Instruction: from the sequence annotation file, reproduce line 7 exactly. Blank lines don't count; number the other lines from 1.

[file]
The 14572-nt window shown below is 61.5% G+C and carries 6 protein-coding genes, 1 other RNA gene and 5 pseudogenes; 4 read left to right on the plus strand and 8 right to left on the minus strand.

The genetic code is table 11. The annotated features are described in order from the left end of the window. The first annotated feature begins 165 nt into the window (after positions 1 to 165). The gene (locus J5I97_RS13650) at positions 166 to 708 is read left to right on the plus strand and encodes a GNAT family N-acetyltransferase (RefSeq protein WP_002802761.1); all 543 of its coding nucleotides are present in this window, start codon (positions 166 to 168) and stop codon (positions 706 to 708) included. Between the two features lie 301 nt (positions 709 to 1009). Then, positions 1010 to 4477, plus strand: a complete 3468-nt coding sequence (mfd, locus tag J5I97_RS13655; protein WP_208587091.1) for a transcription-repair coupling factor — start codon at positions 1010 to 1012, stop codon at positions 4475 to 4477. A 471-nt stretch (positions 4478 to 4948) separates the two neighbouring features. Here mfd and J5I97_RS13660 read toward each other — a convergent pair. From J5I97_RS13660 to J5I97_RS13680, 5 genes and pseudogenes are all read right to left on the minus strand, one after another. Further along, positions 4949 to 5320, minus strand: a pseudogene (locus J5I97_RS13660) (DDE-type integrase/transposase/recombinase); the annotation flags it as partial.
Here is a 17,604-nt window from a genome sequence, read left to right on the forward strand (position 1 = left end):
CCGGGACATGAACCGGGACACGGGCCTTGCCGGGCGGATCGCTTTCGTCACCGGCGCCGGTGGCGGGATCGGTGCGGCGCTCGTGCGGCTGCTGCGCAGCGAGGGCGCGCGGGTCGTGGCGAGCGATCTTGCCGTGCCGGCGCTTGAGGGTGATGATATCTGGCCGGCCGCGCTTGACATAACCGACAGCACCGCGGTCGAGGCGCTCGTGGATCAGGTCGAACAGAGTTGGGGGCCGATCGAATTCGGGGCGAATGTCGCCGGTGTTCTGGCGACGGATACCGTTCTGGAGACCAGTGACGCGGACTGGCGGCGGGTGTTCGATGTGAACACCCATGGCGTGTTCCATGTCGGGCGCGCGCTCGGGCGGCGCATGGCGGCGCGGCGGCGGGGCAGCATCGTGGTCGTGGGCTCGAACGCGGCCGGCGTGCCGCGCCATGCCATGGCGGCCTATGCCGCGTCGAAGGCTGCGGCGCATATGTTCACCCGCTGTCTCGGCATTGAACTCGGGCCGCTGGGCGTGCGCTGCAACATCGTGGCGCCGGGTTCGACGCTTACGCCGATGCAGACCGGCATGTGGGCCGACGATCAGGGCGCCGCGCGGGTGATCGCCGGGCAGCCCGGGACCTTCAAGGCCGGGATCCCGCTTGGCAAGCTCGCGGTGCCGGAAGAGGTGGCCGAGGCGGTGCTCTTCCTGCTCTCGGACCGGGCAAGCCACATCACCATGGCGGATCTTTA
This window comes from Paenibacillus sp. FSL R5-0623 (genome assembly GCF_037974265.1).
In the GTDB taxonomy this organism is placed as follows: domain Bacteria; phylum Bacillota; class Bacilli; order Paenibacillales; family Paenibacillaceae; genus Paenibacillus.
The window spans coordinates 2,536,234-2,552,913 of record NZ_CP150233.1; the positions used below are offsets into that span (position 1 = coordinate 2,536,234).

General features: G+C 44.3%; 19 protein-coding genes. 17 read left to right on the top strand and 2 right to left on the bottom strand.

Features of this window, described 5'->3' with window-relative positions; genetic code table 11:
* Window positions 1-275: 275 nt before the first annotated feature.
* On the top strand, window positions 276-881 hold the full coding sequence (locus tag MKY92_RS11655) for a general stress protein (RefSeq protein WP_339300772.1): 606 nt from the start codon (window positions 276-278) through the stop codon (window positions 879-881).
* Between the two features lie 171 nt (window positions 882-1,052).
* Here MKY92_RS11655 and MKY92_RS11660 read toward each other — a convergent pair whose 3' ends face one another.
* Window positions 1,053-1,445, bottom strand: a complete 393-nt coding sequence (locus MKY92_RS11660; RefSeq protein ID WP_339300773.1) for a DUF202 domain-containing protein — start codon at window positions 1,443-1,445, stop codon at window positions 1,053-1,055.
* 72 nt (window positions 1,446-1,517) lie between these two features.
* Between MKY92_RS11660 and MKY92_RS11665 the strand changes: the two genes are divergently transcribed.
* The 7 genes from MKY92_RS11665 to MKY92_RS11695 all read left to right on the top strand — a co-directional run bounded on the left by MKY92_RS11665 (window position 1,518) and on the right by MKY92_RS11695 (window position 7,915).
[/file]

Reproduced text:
The window spans coordinates 2,536,234-2,552,913 of record NZ_CP150233.1; the positions used below are offsets into that span (position 1 = coordinate 2,536,234).